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Ric Modification

Discussion in 'Basses [BG]' started by bassboysam, Aug 12, 2004.


  1. I saw a thread here a while ago about adding a capacitor to a 4001 Ric that would give the instrument more bottom end. The schematics were supposed to be on the Rickenbacker website but it does not seem to be there anymore. Does anyone have that schematic?


    thanks
     
  2. elgranluis

    elgranluis

    Feb 14, 2003
    El paso, TX
    it would actually be removing a capacitor.You probably dont need an schematic, just find the one that{s not the tone cap and take it off. If you feel like visuals will help, try ric's website. The schematic is there.
     
  3. frigo

    frigo burn in hell!

    Dec 8, 2003
    Italy
    you'll actually have to remove a capacitor from the treble pickup knob...
    here's the schematic.
    i did it on my 4001 and it sounded much more fuller. Defn'ly worth it!
     
  4. keb

    keb

    Mar 30, 2004
    And on the flip side, I actually added that capacitor to my 4003 at one point. It's a nice vintage sound, but after a while I really missed those growly low mids from the bridge pickup that the cap cut out. Some people add a toggle switch to cut the cap in and out for vintage and modern Rick tones.
     
  5. Z-Bass

    Z-Bass Supporting Member

    Apr 22, 2004
    Pittsburgh, PA
    Just curious but when removing a capacitor to add more bottom, are there any downsides, i.e. more bottom but less articulation or highs, or something along those lines.
     
  6. pilotjones

    pilotjones Supporting Member

    Nov 8, 2001
    US-NY-NYC
    Just to clarify, if I understand correctly, you can't just remove the capacitor. As the schematic says, the cap must be replaced with a shunt - which is to say, you must either electrically bridge across it, leaving it in place, or remove the cap and reattach the wire that was leading to the cap directly to the volume pot.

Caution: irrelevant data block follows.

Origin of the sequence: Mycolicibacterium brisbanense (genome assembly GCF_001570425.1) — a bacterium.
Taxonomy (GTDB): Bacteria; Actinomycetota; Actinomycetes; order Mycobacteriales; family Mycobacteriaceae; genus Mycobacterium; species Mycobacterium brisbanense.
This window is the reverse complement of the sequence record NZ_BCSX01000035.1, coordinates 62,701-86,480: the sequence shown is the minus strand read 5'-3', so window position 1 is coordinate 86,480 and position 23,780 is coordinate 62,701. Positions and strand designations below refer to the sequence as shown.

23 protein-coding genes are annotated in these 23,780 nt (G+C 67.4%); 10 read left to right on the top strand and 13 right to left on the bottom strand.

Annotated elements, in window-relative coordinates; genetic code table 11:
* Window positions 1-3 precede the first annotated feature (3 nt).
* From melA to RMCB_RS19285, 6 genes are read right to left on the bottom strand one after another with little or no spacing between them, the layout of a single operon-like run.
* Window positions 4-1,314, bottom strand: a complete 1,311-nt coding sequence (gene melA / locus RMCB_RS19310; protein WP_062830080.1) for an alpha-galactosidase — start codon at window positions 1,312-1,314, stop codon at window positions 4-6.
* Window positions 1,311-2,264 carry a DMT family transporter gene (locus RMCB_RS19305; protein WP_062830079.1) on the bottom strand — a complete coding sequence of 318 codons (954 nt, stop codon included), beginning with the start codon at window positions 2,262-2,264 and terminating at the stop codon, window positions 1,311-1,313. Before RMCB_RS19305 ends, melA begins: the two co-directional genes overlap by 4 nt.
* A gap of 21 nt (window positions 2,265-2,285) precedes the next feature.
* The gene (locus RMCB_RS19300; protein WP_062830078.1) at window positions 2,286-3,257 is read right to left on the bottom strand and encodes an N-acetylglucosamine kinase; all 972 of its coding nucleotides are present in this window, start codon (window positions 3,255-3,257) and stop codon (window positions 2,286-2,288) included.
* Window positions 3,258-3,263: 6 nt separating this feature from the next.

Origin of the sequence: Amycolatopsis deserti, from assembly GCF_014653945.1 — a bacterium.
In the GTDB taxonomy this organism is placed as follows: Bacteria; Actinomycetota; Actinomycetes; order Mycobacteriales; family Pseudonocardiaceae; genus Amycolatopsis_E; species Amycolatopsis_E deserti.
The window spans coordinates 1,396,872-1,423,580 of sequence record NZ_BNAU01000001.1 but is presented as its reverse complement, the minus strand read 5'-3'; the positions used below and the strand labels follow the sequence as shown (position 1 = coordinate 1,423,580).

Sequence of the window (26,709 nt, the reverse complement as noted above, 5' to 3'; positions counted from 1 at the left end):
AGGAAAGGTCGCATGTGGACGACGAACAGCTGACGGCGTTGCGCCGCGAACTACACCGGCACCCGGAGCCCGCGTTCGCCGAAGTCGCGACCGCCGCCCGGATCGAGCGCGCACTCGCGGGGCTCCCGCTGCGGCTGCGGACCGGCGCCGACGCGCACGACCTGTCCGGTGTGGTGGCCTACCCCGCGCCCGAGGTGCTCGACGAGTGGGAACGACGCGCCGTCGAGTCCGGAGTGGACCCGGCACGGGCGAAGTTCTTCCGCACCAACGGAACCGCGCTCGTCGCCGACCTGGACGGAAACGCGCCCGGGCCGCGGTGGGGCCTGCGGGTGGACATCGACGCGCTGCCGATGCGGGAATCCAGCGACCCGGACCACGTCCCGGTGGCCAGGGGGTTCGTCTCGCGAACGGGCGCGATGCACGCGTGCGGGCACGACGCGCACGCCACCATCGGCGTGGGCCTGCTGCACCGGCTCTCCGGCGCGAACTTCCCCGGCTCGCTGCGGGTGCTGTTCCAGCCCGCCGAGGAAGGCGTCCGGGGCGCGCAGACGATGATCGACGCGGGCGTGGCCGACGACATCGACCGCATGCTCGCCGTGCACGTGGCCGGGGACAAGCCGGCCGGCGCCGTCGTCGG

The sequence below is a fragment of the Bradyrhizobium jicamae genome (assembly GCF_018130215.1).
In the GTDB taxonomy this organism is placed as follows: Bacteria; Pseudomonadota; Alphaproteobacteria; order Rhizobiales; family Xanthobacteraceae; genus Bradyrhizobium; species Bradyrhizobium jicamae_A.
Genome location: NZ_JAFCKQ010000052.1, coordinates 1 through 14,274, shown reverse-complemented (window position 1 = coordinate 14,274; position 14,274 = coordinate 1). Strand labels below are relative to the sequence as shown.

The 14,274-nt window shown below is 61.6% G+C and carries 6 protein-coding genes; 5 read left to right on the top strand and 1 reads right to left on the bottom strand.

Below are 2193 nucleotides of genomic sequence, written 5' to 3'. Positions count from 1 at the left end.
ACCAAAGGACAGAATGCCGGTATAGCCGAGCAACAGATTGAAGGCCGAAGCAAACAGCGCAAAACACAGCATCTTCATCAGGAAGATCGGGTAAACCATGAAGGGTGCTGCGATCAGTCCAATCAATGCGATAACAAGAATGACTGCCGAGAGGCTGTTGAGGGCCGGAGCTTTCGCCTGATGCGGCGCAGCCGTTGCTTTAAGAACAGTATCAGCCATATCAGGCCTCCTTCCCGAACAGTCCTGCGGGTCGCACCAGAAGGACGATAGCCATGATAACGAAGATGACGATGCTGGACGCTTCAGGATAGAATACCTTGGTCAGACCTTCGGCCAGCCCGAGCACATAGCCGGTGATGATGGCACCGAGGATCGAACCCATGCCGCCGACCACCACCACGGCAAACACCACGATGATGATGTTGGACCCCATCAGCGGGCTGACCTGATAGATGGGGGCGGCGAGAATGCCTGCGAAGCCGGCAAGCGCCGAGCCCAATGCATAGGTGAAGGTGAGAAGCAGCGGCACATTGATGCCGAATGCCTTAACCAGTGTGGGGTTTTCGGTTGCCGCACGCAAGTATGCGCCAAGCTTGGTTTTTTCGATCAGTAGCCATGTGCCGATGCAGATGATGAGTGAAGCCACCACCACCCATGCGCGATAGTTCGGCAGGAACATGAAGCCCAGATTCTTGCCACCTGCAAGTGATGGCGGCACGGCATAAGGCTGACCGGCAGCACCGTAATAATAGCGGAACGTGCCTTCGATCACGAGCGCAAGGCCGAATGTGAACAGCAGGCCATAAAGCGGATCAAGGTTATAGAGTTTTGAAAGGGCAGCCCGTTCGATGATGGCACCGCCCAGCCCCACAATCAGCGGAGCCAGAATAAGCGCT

7. keb

    keb

    Mar 30, 2004
    In my experience, the cap only acts as a highpass filter. Just the lows from about 500Hz down are attenuated. The apparent volume increase because of the regained lower frequencies, after taking the cap out, may make it sound like there's less high end, but in reality there's no change in volume to the higher frequencies.
     
  8. frigo

    frigo burn in hell!

    Dec 8, 2003
    Italy
    yeah, right pilotjones, you have to remove the capacitor replacing it with a shunt.
     
  9. thanks for all the info, i will give it a shot
     
  10. HeavyDuty

    HeavyDuty Supporting Curmudgeon Staff Member Gold Supporting Member

    Jun 26, 2000
    Suburban Chicago, IL
    No, you *may* remove it. It's much easier to simply tack solder a shunt around it - you can always go back to the original configuration with no muss or fuss that way.

    I did it to my '80 4001 within a day of buying it used, and would never go back!
     
  11. pilotjones

    pilotjones Supporting Member

    Nov 8, 2001
    US-NY-NYC
    Ken's right - if you simply add a shunt wire that bypasses or "shorts out" the cap (is in parallel with it), you can simply snip the shunt back out at any time, and your "vintage" cap is untouched and original.